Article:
Why Younger People Are Leaving the Church (and What To Do About It)

The numbers are sobering. According to a recent Barna survey, only two out of every ten Millennials (ages 30 and under) consider church attendance to be very important, and more than a third have adopted an anti-church view.  

While Millennials represent the far end of the spectrum of Americans’ attitudes toward church (about half of society as a whole considers church attendance to be “very” or “somewhat” important), they may be the leading edge of a larger cultural shift. When asked what, if anything, helps them grow in their faith, Americans as a whole failed to rate church among the top ten factors.

The Barna report continues:

But beyond a dip in attendance numbers, the nature of churchgoing is changing. Regular attenders used to be people who went to church three or more weekends each month—or even several times a week. Now people who show up once every four to six weeks consider themselves regular churchgoers. …Furthermore, the percentage of people who have not attended a church function at all in the past six months has surged in the last decade from one-third to nearly two-fifths of all Americans. The shift is even more drastic among younger Americans: more than half of Millennials and Gen Xers [ages 30–48] say they have not been to church in the last six months.

As for the reasons that MIllennials are declining to go to church:

[They] cite three factors with equal weight in their decision: 35% cite the church’s irrelevance, hypocrisy, and the moral failures of its leaders as reasons to check out of church altogether. In addition, two out of 10 unchurched Millennials say they feel God is missing in church, and one out of 10 senses that legitimate doubt is prohibited, starting at the front door. 

As I said, the numbers are sobering. But they also point to the ways in which churches need to respond. A few observations along these lines:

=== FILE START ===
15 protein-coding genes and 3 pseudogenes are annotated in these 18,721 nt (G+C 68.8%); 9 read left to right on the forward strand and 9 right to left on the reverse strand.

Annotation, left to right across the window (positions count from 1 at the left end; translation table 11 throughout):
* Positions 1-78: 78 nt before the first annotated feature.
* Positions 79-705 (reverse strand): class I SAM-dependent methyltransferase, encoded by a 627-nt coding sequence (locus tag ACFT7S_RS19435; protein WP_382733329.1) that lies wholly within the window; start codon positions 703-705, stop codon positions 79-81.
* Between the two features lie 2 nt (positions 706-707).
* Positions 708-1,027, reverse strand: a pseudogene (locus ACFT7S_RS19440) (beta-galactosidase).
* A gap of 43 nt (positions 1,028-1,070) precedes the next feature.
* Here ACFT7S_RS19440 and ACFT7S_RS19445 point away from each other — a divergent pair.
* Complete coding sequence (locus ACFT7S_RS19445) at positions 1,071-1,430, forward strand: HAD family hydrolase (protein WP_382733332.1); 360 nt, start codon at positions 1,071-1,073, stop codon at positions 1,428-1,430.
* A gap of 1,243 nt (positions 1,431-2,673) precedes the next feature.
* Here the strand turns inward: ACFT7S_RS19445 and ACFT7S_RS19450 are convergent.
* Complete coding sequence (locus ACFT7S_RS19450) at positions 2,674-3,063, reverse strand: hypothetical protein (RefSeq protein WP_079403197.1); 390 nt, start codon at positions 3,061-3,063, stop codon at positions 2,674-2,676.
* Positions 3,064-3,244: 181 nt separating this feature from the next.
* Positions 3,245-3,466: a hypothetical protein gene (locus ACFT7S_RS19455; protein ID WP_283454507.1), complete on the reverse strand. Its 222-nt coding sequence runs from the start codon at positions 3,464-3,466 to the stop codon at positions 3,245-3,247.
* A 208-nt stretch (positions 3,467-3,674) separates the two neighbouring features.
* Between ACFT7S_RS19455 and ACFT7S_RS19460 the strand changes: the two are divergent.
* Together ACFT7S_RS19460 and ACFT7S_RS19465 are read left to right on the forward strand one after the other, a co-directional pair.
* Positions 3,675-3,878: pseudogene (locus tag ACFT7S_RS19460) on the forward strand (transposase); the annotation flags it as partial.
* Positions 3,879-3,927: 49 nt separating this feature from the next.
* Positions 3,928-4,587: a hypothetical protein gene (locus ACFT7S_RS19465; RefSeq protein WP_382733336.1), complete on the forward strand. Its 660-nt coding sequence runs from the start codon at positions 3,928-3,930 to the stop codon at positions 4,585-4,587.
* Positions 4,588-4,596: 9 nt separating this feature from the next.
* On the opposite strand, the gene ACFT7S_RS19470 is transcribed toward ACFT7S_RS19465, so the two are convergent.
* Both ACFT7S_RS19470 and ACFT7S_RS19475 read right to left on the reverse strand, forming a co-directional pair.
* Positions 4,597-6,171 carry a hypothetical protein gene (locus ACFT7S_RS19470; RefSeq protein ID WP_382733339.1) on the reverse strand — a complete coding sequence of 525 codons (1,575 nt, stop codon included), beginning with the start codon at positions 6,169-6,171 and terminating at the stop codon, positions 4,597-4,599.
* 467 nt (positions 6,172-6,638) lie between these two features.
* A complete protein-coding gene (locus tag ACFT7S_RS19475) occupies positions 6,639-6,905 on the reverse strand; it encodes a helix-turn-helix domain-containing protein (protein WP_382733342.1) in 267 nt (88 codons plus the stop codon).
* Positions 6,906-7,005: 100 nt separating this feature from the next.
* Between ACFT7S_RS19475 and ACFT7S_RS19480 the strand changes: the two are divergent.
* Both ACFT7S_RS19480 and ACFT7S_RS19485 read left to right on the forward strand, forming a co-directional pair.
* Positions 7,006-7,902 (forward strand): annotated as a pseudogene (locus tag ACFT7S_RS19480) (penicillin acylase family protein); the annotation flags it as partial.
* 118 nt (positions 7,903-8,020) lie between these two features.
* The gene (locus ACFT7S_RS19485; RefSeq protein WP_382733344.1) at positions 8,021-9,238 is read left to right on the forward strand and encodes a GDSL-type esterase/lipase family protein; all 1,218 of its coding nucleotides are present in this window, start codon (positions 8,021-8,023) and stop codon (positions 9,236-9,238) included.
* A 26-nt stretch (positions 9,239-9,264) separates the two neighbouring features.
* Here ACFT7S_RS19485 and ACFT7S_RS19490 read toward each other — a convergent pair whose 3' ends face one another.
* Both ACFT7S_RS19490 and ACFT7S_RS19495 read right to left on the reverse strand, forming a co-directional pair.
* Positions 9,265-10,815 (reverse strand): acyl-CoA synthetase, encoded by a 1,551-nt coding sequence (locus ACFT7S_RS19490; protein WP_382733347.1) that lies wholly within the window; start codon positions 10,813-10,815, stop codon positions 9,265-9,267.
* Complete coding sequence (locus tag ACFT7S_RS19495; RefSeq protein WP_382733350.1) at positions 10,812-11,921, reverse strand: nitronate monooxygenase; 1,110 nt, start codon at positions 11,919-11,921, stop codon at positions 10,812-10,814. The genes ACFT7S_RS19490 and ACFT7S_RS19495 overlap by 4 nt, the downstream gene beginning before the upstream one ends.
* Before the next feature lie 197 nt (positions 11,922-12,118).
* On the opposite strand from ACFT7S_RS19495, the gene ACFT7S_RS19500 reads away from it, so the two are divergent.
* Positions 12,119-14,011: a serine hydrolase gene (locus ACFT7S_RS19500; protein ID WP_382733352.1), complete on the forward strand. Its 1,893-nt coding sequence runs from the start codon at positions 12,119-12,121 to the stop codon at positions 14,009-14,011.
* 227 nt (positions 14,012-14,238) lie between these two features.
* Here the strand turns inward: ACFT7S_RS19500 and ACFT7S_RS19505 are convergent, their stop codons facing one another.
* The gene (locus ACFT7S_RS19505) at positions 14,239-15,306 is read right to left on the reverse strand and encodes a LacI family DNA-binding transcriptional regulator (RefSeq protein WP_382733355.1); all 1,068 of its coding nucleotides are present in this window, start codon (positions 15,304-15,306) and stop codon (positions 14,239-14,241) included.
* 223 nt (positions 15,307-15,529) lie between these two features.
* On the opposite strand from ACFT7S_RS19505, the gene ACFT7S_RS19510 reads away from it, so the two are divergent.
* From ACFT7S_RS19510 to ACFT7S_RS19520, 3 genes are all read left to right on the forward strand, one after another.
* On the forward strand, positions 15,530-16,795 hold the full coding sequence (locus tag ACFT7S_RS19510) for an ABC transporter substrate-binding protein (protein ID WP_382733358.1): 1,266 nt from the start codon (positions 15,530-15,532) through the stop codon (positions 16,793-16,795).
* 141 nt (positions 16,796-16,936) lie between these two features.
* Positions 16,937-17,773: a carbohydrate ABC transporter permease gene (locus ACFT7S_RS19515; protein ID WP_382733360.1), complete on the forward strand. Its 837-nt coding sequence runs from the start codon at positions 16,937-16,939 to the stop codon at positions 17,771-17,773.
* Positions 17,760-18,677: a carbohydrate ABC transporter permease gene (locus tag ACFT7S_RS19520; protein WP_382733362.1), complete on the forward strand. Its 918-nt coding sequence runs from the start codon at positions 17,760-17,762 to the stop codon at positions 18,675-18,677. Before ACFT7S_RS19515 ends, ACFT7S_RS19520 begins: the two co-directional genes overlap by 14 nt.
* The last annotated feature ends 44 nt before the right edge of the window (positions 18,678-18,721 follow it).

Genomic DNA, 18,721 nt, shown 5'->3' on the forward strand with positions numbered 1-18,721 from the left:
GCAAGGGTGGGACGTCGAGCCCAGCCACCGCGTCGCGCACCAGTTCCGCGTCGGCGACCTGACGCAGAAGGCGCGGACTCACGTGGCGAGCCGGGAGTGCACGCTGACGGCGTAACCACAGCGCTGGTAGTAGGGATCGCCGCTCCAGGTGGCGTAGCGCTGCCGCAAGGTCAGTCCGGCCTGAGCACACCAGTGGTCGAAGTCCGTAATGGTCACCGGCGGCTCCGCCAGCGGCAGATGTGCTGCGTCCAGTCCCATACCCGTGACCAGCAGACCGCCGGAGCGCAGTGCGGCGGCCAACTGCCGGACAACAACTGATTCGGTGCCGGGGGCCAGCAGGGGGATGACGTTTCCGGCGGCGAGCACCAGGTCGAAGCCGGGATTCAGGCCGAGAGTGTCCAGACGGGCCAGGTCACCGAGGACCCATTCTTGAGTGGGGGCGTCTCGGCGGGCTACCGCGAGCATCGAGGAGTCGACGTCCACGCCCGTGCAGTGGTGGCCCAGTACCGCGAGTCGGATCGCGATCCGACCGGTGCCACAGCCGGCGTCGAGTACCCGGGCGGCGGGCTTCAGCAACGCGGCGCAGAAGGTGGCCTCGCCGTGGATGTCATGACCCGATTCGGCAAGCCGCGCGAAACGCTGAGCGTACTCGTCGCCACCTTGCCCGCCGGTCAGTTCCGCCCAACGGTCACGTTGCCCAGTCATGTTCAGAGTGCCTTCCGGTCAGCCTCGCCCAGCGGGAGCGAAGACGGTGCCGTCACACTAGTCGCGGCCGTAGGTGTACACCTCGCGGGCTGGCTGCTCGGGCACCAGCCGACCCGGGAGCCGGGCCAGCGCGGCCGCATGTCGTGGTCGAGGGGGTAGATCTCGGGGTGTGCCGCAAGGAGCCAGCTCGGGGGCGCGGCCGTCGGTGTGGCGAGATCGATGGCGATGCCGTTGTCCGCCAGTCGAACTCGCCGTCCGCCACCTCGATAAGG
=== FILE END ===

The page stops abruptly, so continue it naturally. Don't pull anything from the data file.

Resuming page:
1. Any careful reading of New Testament will help us to realize that hypocrisy and moral failings will always be a part of the church. That’s not to say it’s unimportant for Christians—and particularly Christian leaders—to pursue greater holiness through the grace of God. In fact, the opposite is true. But it also indicates that churches need to do a better job helping people understand that they are not collections of people living in ivory towers, but rather communities of flawed and sinful people who desperately need the grace of the gospel…not only before but also after coming to faith. That truth should lead to greater humility and hospitality to those outside the church.

2. The challenge for the church in every age is to hold firmly to the timeless truth of found in the Bible while at the same time faithfully communicating and applying that truth in a constantly changing culture. Christians today need the same gospel as did people in the ancient world. But that means churches will need to find ways to express the gospel in ways that are uniquely suited for the present day. This will affect everything from mining current illustrations, stories, and data to innovating with technology to addressing significant cultural trends and problems with biblical insight. This means that Christians need to be serious students of both the Bible and the world in which they live. This rules out both separation from and capitulation to the surrounding culture.

3. If Jesus was gracious toward those who doubted and wavered (e.g., Mark 9:21-27; John 20:24-29; Mat. 12:20), then the church surely can do no less. This means taking serious questions seriously, so to speak. In any age, there will be issues and beliefs that will make believing the truth about Jesus more difficult. The church needs to tackle these with intellectual rigor on the one hand, and patience, sympathy, and kindness on the other.

4. Perhaps the greatest problem the survey points to is people feeling that God is missing from church. This illustrates a crucial point. If the church is about anything, it absolutely has to be about God—knowing, understanding, loving, worshiping, following, and glorifying God. If it isn’t, then the church ceases to be something vital and necessary, and instead becomes indistinguishable from any number of other organizations and associations. As obvious as it may sound, it’s worth noting explicitly: if God isn’t the focus of a church, people have no real reason to be there.

(For more information about The Crossing’s specific ministry values, click here.)

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